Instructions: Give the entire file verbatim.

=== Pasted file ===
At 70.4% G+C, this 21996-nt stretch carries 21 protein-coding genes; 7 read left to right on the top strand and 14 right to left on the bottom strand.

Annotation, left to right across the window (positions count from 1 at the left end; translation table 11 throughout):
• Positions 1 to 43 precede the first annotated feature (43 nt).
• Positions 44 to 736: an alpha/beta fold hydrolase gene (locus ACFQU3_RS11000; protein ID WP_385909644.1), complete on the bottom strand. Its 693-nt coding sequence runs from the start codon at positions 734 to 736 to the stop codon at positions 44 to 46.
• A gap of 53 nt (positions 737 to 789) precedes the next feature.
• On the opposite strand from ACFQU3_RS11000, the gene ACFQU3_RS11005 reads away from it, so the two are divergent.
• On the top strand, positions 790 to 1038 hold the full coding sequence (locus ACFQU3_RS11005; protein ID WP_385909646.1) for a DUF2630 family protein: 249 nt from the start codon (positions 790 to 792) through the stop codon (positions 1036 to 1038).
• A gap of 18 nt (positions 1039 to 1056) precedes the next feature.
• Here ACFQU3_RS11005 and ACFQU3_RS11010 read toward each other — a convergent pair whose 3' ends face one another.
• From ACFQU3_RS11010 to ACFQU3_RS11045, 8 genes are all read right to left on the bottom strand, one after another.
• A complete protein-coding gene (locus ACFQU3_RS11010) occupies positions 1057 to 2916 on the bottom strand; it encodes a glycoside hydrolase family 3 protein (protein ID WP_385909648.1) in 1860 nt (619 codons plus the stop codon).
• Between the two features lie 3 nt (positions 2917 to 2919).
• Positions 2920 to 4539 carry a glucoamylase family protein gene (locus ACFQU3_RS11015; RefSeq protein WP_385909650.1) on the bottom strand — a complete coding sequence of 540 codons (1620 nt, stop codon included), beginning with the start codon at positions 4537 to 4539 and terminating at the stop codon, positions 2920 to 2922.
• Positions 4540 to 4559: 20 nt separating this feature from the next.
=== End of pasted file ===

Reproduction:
At 70.4% G+C, this 21996-nt stretch carries 21 protein-coding genes; 7 read left to right on the top strand and 14 right to left on the bottom strand.

Annotation, left to right across the window (positions count from 1 at the left end; translation table 11 throughout):
• Positions 1 to 43 precede the first annotated feature (43 nt).
• Positions 44 to 736: an alpha/beta fold hydrolase gene (locus ACFQU3_RS11000; protein ID WP_385909644.1), complete on the bottom strand. Its 693-nt coding sequence runs from the start codon at positions 734 to 736 to the stop codon at positions 44 to 46.
• A gap of 53 nt (positions 737 to 789) precedes the next feature.
• On the opposite strand from ACFQU3_RS11000, the gene ACFQU3_RS11005 reads away from it, so the two are divergent.
• On the top strand, positions 790 to 1038 hold the full coding sequence (locus ACFQU3_RS11005; protein ID WP_385909646.1) for a DUF2630 family protein: 249 nt from the start codon (positions 790 to 792) through the stop codon (positions 1036 to 1038).
• A gap of 18 nt (positions 1039 to 1056) precedes the next feature.
• Here ACFQU3_RS11005 and ACFQU3_RS11010 read toward each other — a convergent pair whose 3' ends face one another.
• From ACFQU3_RS11010 to ACFQU3_RS11045, 8 genes are all read right to left on the bottom strand, one after another.
• A complete protein-coding gene (locus ACFQU3_RS11010) occupies positions 1057 to 2916 on the bottom strand; it encodes a glycoside hydrolase family 3 protein (protein ID WP_385909648.1) in 1860 nt (619 codons plus the stop codon).
• Between the two features lie 3 nt (positions 2917 to 2919).
• Positions 2920 to 4539 carry a glucoamylase family protein gene (locus ACFQU3_RS11015; RefSeq protein WP_385909650.1) on the bottom strand — a complete coding sequence of 540 codons (1620 nt, stop codon included), beginning with the start codon at positions 4537 to 4539 and terminating at the stop codon, positions 2920 to 2922.
• Positions 4540 to 4559: 20 nt separating this feature from the next.